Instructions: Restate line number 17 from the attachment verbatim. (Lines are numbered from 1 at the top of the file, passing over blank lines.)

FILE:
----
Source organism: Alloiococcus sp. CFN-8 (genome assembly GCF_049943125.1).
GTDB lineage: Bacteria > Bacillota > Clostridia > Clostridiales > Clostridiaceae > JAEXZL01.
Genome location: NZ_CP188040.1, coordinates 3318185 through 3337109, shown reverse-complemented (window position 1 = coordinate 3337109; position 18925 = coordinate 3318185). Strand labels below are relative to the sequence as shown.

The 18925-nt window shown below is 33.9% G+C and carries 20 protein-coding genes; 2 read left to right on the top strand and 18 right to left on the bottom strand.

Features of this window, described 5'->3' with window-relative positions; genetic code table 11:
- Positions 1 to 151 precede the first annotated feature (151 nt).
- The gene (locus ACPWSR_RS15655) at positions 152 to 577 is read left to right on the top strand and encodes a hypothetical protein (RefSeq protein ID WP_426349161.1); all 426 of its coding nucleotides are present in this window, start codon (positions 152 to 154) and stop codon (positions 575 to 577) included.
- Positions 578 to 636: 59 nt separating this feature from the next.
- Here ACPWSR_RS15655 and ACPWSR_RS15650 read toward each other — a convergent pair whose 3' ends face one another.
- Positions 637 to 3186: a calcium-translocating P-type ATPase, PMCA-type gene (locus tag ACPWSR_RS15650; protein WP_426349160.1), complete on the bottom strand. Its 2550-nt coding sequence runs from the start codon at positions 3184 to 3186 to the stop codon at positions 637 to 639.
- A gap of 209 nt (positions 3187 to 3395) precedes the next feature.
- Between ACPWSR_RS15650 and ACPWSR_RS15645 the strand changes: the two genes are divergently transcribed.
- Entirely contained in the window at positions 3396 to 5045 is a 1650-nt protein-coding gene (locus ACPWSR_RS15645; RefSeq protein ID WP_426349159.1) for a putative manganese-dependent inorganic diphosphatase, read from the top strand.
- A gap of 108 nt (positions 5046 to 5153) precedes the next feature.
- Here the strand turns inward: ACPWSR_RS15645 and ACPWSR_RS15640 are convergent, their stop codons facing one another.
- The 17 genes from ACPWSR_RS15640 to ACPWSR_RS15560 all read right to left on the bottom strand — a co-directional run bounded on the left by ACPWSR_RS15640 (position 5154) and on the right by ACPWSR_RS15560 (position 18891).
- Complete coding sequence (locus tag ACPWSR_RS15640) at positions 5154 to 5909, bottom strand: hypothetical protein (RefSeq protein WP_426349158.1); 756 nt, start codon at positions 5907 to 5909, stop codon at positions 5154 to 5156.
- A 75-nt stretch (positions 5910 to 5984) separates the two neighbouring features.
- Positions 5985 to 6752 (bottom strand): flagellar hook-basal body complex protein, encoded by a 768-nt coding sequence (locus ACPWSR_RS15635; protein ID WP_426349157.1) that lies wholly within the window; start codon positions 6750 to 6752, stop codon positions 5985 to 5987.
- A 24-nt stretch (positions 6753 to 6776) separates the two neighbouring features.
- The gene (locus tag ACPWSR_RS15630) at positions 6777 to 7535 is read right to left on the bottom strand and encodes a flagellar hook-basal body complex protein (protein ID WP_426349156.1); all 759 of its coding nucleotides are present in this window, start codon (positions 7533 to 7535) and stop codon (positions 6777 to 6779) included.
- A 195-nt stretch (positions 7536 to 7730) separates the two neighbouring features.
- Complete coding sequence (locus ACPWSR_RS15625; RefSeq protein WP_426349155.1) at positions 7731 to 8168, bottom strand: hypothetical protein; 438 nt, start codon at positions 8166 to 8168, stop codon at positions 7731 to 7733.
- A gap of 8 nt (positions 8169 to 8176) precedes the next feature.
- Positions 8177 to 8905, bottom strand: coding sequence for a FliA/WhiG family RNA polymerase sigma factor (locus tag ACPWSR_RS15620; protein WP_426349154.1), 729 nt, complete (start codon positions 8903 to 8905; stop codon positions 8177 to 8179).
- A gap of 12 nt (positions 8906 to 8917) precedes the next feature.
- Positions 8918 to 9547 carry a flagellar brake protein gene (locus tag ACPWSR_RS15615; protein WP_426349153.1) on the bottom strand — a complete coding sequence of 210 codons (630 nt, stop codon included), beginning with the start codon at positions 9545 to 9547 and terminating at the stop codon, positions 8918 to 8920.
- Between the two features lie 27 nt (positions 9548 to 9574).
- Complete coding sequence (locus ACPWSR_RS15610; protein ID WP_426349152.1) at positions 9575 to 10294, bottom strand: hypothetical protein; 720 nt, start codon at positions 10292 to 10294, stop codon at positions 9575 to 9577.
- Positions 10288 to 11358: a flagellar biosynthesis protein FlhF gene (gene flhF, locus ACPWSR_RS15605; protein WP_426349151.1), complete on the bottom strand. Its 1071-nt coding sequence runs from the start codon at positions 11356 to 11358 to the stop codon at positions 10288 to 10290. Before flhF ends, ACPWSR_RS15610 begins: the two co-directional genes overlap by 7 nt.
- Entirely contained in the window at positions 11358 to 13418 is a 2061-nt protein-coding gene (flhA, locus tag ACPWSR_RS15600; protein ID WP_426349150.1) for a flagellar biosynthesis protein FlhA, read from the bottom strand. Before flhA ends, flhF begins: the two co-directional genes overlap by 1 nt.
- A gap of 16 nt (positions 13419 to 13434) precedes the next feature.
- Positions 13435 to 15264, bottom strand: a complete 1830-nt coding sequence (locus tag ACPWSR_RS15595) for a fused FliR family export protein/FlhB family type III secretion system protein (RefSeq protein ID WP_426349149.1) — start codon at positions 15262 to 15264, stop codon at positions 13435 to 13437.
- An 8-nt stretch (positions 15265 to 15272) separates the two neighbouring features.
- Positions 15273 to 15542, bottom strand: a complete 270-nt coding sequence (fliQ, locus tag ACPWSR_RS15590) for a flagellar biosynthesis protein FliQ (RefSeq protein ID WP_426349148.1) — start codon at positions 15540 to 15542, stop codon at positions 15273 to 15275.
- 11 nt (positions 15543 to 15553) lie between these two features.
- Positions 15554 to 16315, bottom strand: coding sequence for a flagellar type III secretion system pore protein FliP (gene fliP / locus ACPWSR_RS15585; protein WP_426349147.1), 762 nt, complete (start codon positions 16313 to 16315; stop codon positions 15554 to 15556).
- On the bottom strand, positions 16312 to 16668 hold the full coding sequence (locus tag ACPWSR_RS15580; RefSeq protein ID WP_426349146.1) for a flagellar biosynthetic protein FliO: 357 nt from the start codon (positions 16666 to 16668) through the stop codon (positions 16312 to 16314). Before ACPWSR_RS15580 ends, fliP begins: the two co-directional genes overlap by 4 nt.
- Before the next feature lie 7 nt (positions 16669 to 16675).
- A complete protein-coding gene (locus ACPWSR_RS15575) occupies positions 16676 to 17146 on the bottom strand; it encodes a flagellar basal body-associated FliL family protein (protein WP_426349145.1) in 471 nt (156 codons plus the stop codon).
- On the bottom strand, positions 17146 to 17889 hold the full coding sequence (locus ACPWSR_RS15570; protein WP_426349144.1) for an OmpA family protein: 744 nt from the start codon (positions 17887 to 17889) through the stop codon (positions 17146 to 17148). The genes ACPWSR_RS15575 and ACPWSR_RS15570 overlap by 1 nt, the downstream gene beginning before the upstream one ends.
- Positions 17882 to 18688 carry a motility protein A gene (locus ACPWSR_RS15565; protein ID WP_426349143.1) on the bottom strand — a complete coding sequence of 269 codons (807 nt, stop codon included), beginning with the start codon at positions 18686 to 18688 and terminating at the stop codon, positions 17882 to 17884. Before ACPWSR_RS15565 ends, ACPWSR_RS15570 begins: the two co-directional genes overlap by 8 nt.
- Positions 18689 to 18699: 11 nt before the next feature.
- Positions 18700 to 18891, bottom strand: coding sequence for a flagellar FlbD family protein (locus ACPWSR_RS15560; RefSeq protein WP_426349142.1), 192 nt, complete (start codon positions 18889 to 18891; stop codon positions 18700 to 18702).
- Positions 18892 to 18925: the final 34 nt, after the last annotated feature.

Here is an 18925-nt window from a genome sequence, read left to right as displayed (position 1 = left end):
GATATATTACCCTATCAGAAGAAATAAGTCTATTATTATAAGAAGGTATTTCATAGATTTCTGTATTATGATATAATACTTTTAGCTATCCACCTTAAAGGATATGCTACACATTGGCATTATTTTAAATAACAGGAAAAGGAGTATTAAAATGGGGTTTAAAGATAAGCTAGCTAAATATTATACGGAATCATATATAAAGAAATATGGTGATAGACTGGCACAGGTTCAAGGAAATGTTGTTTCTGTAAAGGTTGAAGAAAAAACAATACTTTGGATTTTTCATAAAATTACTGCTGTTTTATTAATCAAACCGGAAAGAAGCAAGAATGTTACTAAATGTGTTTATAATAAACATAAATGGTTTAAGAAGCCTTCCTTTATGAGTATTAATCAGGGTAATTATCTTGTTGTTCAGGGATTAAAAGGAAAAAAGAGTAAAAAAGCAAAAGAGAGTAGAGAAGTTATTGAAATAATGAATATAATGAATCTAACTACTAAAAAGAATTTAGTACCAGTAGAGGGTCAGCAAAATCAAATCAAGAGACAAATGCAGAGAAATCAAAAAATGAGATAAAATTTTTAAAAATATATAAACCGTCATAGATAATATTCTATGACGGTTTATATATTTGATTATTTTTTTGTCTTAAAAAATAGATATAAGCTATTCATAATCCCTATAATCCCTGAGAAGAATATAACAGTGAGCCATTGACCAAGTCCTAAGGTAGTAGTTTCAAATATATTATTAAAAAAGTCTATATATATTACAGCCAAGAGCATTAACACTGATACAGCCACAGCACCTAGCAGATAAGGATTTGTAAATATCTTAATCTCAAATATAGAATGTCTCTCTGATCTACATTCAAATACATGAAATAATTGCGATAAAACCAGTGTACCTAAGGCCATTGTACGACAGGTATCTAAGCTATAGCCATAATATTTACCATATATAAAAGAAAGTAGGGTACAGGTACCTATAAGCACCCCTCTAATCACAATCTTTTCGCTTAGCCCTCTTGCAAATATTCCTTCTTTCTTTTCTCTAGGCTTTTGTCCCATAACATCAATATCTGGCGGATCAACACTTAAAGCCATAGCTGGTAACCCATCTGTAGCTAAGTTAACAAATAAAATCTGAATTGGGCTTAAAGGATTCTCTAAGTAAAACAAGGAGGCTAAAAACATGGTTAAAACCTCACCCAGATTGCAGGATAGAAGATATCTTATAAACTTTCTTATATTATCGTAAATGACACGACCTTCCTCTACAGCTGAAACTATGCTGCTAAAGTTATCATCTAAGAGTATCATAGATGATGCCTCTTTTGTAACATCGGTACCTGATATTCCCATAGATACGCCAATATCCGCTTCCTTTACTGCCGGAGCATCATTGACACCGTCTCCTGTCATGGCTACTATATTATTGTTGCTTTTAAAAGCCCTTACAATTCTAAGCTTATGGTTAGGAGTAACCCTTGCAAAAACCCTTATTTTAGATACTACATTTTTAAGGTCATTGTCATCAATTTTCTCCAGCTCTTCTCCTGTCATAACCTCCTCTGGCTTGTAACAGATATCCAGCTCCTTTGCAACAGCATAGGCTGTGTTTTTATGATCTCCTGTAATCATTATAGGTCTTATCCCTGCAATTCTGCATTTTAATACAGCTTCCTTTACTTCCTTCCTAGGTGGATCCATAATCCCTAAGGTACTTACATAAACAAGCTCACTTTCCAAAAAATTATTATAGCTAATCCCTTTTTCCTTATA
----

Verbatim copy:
- Complete coding sequence (locus tag ACPWSR_RS15640) at positions 5154 to 5909, bottom strand: hypothetical protein (RefSeq protein WP_426349158.1); 756 nt, start codon at positions 5907 to 5909, stop codon at positions 5154 to 5156.